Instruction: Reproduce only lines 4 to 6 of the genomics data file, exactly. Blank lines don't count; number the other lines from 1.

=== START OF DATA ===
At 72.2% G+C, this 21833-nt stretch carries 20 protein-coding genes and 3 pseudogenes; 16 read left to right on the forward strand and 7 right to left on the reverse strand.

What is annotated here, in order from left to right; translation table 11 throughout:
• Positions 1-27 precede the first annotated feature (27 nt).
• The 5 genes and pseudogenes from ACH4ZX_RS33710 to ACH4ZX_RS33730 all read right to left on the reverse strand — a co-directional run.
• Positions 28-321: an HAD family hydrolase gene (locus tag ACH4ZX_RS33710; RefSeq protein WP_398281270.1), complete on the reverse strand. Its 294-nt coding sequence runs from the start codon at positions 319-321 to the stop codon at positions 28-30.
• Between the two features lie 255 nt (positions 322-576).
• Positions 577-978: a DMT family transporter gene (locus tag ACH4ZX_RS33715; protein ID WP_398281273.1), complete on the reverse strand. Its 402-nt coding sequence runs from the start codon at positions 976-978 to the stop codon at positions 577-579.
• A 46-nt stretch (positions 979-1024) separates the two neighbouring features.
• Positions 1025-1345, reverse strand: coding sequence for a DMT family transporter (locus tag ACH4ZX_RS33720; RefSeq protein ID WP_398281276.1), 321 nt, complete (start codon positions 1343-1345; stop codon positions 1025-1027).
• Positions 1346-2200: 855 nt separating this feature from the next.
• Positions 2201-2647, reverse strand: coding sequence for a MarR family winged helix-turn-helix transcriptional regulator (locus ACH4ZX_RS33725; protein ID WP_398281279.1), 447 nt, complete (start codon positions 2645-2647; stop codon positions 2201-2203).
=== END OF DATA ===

• The 5 genes and pseudogenes from ACH4ZX_RS33710 to ACH4ZX_RS33730 all read right to left on the reverse strand — a co-directional run.
• Positions 28-321: an HAD family hydrolase gene (locus tag ACH4ZX_RS33710; RefSeq protein WP_398281270.1), complete on the reverse strand. Its 294-nt coding sequence runs from the start codon at positions 319-321 to the stop codon at positions 28-30.
• Between the two features lie 255 nt (positions 322-576).